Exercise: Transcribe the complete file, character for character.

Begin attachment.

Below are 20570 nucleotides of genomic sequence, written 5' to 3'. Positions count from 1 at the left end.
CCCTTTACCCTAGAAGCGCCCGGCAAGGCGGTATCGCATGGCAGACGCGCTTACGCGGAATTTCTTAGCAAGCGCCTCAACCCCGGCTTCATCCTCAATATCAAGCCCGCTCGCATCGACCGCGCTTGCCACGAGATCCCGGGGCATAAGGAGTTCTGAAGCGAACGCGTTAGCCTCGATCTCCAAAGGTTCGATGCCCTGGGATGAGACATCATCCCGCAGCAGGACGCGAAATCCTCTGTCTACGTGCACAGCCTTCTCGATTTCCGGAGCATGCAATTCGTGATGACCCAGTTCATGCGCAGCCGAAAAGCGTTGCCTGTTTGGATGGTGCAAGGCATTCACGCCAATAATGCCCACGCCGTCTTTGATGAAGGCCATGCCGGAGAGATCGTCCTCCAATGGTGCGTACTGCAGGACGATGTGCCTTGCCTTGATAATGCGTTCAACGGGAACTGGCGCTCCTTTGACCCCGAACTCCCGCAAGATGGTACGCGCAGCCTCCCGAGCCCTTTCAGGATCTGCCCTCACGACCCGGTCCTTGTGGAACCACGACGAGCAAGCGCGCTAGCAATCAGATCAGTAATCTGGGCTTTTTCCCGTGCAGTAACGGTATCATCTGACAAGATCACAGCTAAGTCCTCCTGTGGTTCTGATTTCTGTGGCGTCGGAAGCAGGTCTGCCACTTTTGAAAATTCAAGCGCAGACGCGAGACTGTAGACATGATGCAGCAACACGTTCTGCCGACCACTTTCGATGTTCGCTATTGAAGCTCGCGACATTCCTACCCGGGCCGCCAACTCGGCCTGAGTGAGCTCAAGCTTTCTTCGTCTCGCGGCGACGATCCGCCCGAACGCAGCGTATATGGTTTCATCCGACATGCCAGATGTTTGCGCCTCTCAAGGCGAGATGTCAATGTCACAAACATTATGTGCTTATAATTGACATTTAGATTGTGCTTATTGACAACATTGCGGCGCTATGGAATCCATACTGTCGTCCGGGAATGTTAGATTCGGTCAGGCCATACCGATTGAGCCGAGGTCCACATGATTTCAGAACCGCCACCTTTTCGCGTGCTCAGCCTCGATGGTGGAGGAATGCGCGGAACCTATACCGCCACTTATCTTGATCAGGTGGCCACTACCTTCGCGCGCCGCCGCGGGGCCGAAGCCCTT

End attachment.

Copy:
Below are 20570 nucleotides of genomic sequence, written 5' to 3'. Positions count from 1 at the left end.
CCCTTTACCCTAGAAGCGCCCGGCAAGGCGGTATCGCATGGCAGACGCGCTTACGCGGAATTTCTTAGCAAGCGCCTCAACCCCGGCTTCATCCTCAATATCAAGCCCGCTCGCATCGACCGCGCTTGCCACGAGATCCCGGGGCATAAGGAGTTCTGAAGCGAACGCGTTAGCCTCGATCTCCAAAGGTTCGATGCCCTGGGATGAGACATCATCCCGCAGCAGGACGCGAAATCCTCTGTCTACGTGCACAGCCTTCTCGATTTCCGGAGCATGCAATTCGTGATGACCCAGTTCATGCGCAGCCGAAAAGCGTTGCCTGTTTGGATGGTGCAAGGCATTCACGCCAATAATGCCCACGCCGTCTTTGATGAAGGCCATGCCGGAGAGATCGTCCTCCAATGGTGCGTACTGCAGGACGATGTGCCTTGCCTTGATAATGCGTTCAACGGGAACTGGCGCTCCTTTGACCCCGAACTCCCGCAAGATGGTACGCGCAGCCTCCCGAGCCCTTTCAGGATCTGCCCTCACGACCCGGTCCTTGTGGAACCACGACGAGCAAGCGCGCTAGCAATCAGATCAGTAATCTGGGCTTTTTCCCGTGCAGTAACGGTATCATCTGACAAGATCACAGCTAAGTCCTCCTGTGGTTCTGATTTCTGTGGCGTCGGAAGCAGGTCTGCCACTTTTGAAAATTCAAGCGCAGACGCGAGACTGTAGACATGATGCAGCAACACGTTCTGCCGACCACTTTCGATGTTCGCTATTGAAGCTCGCGACATTCCTACCCGGGCCGCCAACTCGGCCTGAGTGAGCTCAAGCTTTCTTCGTCTCGCGGCGACGATCCGCCCGAACGCAGCGTATATGGTTTCATCCGACATGCCAGATGTTTGCGCCTCTCAAGGCGAGATGTCAATGTCACAAACATTATGTGCTTATAATTGACATTTAGATTGTGCTTATTGACAACATTGCGGCGCTATGGAATCCATACTGTCGTCCGGGAATGTTAGATTCGGTCAGGCCATACCGATTGAGCCGAGGTCCACATGATTTCAGAACCGCCACCTTTTCGCGTGCTCAGCCTCGATGGTGGAGGAATGCGCGGAACCTATACCGCCACTTATCTTGATCAGGTGGCCACTACCTTCGCGCGCCGCCGCGGGGCCGAAGCCCTT